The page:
This is a regular column featuring original fiction by and for high school students, provided by Figment.com, an online community writing site for young people.
The shadow of the beast hovered over my head, dark eyes behind light glinted glasses. I could hear the smack of her gum in the pocket of her mouth. As her mouth opened I cringed in fear of the coming onslaught. "How's the Dingleman report coming?" She queried, her eyebrows connecting in V shaped fury. "You should have finished by now."
I turned slowly, my eyes changing from hatred to indifference. "I had some trouble getting feedback from the computer supplier. It will be done by tomorrow morning."
She smacked her gum again, then frowned and walked away. Conflict averted. I turned back to the computer, my eyes drooping with lack of sleep. I brought up our company's communication program, then clicked the tech support button. The computer donged, a small chat box opening up. My friend quickly keyed in a welcome with his feather soft fingers. He worked in tech support, and was the other most technologically knowledgeable person on the floor. He had made the program always send my chat to him, as we didnt need it for tech support, but for human conversation that wasn't business related. It was a ease on the stress, rather than a distraction, and we both cherished it.
"The dragon nearly ate my head" I said, through the computer. "She wanted the Dingleman report." I smiled, switching to the window to edit some lines of the service agreement.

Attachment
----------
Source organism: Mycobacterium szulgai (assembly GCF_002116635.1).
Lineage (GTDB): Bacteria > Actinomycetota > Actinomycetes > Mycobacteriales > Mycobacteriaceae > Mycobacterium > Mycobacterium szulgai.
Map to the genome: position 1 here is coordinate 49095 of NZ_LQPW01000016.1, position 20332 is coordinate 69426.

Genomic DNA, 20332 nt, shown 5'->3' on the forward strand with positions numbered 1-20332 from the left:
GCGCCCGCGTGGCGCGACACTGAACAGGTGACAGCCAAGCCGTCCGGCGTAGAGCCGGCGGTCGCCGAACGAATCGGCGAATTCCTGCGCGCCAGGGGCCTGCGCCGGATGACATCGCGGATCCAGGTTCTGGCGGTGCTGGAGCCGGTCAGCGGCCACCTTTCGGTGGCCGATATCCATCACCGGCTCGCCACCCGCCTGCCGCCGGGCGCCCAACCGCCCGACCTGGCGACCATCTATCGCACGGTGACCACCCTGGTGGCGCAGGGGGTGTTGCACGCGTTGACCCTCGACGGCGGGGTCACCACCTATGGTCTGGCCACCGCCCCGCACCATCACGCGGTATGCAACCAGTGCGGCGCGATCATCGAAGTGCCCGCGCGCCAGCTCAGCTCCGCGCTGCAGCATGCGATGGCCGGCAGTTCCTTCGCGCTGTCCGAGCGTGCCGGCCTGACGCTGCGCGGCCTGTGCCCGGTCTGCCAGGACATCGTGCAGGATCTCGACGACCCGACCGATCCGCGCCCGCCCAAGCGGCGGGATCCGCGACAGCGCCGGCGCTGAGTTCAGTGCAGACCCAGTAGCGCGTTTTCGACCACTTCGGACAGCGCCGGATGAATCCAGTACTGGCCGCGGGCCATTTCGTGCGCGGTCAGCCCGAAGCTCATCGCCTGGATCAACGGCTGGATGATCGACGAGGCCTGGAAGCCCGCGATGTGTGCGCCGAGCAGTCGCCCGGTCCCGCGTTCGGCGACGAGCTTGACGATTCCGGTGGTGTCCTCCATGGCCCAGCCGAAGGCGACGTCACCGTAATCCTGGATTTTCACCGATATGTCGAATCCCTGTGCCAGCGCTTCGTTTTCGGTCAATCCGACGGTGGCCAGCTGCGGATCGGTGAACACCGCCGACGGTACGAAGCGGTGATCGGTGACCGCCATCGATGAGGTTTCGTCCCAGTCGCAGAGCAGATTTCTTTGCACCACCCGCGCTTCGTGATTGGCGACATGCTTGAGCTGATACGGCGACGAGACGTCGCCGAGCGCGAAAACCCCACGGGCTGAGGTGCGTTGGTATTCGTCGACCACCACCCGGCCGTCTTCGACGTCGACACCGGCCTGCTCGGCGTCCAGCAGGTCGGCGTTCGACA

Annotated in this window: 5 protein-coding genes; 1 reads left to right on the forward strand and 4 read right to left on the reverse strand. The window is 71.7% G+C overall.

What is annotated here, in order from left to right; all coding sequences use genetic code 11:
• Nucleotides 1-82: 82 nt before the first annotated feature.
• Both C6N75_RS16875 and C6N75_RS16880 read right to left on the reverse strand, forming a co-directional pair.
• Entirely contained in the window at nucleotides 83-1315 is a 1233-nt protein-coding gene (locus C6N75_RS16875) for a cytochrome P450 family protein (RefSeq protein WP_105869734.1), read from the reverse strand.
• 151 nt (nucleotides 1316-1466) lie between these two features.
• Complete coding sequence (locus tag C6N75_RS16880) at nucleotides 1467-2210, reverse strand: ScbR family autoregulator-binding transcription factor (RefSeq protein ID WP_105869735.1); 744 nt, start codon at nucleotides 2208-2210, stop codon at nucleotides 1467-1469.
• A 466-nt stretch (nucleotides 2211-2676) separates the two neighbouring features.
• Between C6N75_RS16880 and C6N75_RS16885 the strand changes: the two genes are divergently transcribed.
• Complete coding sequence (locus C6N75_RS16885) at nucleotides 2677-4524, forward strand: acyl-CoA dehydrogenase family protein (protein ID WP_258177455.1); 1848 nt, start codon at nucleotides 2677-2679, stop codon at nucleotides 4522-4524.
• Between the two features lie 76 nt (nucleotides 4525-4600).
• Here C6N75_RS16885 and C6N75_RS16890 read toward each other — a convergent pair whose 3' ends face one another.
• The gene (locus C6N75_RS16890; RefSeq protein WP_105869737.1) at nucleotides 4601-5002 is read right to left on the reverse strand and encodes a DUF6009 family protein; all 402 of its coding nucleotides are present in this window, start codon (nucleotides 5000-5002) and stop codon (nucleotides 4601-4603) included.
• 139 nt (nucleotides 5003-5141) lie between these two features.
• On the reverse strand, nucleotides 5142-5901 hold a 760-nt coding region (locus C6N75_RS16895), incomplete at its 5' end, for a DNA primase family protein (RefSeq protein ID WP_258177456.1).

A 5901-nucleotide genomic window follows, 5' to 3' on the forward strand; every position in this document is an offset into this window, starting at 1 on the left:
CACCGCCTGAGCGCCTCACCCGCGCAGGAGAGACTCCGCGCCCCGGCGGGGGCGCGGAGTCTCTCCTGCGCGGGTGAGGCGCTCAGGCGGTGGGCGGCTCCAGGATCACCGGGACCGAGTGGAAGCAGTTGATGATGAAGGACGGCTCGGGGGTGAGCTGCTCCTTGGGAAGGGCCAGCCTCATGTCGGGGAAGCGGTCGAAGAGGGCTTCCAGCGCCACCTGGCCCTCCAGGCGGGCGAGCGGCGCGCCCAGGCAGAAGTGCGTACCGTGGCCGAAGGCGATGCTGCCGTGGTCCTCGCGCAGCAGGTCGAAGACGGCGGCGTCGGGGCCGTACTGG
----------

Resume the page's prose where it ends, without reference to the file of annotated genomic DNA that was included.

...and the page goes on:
"No word from the computer guys then?" He asked.
I responded no, quickly switching windows again as the supervisor stalked by, her head slumped on her ostrich neck. The chat window yielded a response which dragged a smile out of my weary face again, which shifted quickly into boredom as i went back to editing.
"Knowing you, it would be done if it could be done."
The statement did let me view myself in his eyes for a slight second. I must seem hardworking to the other members of the office, except my friend in the chat box. He knew I only did what I felt necessary, occasionally a tad more if it was likely to be reviewed by anyone, just so I would get that next raise. I frowned, and shut down my computer, logging out for my lunch break. I glanced around to see Chad do the same on the opposite side of the room. He was my friend from the chat box. But no, once I left the realm of the digital, he was merely my lunch buddy.
I walked solemnly out the door, nodding politely to the supervisor. Her frown only worsened, and I quickly turned away, moving through the rotating door. The street was crowded and loud, but I knew my path. Across the street and down a block stood a coffee-shop, which had amazing sandwiches. I turned, as Chad left the building, walking towards the intersection. I jogged to catch up with him and we walked briskly across.
"What's up?" I queryed, our normal conversation starter. He smiled.
"The opposite of down." He replied, his eyes sparkling.
I smirked, and restrained a laugh among the quiet solemnity of the street. The world was fine. It was odd. I was odd. We were odd.